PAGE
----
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Expanding student population has CdA school district cornered

Coeur d’Alene school officials were aware that the once wide-open Rathdrum Prairie was being gobbled up by development, but school administrators never realized how fast the land was disappearing.

Now the district is faced with few possibilities for land where it needs it most, in the northwest corner of the school district, and is looking toward its least populated southern reaches for a solution.

The realization came a few years ago, Business Manager Steve Briggs said, when the district began working with the city of Hayden to find property for a new elementary school in the northwest corner of the district.

“You drive out there and see the number of developments going in and the number of houses being built,” Briggs said. “It forces you into thinking about how you are going to serve that population.”

Once it had secured a site for the new Atlas Elementary – set to open next fall – the district began looking for larger parcels for future middle or high schools. They approached landowners, but none was willing to sell. Other pieces of property were too close to the Coeur d’Alene Airport.

It turned out the only property available in that area was not even in the Coeur d’Alene District, but on the other side of the boundary in the Lakeland School District. Briggs arranged a meeting with the business heads from Lakeland and neighboring Post Falls School District to discuss the fact that the three districts were rapidly approaching one another’s boundaries.

Briggs had an idea for a three-way swap among the districts. If Lakeland would be willing to adjust its boundaries so Coeur d’Alene could have the property it needed, Coeur d’Alene could adjust its boundary to Post Falls’ benefit and then Post Falls could adjust its boundary with Lakeland.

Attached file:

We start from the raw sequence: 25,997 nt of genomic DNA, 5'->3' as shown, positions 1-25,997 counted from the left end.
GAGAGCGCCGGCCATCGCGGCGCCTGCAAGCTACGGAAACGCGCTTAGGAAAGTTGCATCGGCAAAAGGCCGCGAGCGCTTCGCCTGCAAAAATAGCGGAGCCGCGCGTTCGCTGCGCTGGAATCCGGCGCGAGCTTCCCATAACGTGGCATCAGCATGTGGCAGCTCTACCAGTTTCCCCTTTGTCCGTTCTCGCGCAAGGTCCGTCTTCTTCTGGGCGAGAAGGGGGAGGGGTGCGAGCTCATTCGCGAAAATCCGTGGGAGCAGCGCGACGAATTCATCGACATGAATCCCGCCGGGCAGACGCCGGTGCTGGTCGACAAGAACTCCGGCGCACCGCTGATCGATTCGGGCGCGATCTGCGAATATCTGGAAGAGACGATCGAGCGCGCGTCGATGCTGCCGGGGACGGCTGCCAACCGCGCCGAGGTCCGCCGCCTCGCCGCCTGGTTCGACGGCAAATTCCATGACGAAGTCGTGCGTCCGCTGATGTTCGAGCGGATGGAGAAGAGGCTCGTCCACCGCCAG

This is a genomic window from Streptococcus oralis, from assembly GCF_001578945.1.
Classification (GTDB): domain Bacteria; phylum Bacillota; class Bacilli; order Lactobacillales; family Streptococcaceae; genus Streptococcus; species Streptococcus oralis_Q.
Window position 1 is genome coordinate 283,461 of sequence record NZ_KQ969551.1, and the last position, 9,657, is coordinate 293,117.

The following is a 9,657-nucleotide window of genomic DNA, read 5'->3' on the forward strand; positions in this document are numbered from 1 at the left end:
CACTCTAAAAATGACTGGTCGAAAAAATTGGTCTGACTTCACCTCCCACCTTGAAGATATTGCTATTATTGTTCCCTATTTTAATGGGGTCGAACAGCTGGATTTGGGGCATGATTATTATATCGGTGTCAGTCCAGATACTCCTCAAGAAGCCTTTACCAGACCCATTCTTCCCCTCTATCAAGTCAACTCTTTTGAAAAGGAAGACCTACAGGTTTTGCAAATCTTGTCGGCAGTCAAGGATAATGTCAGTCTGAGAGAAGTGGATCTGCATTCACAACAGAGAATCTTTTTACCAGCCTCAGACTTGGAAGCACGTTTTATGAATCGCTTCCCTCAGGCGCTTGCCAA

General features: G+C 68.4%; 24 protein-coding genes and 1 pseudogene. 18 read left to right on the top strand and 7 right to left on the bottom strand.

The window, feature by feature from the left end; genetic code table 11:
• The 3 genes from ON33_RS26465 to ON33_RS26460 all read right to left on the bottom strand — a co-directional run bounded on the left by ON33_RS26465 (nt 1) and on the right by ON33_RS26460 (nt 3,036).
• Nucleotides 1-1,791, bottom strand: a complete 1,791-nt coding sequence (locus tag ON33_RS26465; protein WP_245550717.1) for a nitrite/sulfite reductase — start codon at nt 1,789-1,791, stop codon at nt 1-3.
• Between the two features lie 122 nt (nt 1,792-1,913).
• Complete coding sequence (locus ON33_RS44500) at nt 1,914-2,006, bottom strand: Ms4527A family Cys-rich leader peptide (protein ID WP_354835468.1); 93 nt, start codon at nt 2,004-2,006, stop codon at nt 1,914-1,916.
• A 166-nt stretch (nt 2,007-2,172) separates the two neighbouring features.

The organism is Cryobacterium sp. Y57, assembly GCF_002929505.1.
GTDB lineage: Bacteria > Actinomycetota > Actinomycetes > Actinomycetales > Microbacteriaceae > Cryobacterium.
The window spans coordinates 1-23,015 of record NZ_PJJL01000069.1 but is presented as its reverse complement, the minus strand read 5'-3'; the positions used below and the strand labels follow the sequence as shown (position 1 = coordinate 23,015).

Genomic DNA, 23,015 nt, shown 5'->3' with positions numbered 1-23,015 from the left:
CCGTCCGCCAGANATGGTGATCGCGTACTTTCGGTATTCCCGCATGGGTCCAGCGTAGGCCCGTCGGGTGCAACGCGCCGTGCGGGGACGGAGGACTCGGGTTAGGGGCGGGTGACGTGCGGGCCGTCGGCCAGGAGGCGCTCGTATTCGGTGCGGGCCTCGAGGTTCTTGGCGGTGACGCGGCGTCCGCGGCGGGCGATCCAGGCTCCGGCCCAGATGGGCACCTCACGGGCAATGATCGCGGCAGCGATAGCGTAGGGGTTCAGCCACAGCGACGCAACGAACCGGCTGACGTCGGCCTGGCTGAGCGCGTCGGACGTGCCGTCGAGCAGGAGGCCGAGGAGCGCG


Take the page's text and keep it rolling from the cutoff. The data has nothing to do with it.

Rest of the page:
Neither of the neighboring districts was keen on Briggs’ suggestion.

“We owed our patrons the effort,” Briggs said, adding that he understood why Lakeland and Post Falls were protective of their boundaries. “Probably if the tables were turned, I would certainly share some of their views.”

Administrators from both districts said they were sympathetic to Coeur d’Alene’s dilemma, but relieved they still had a little more space within their own districts to handle future growth.

“We felt pretty good that we’re not facing the same problems Coeur d’Alene had,” said Tom Taggart, Lakeland’s business manager. “We understood their problem. Their solutions just didn’t work for us.”

Coeur d’Alene has been experiencing a steady increase in students, as high as 2 percent each year. Lakeland and Post Falls have been growing at even steeper rates.

Schools employ several tactics to predict growth – such as watching the county’s birth rates – and try to make efforts to plan. It’s hardly an exact science, Briggs said.

The Coeur d’Alene District has some property available for new schools. The district owns 10 acres near Thomas Lane and 22nd Street and a 7-acre piece at Nez Perce and Atlas. It has smaller pieces of land near Woodland Middle School, Bryan Elementary, Canfield Middle School and Winton Elementary.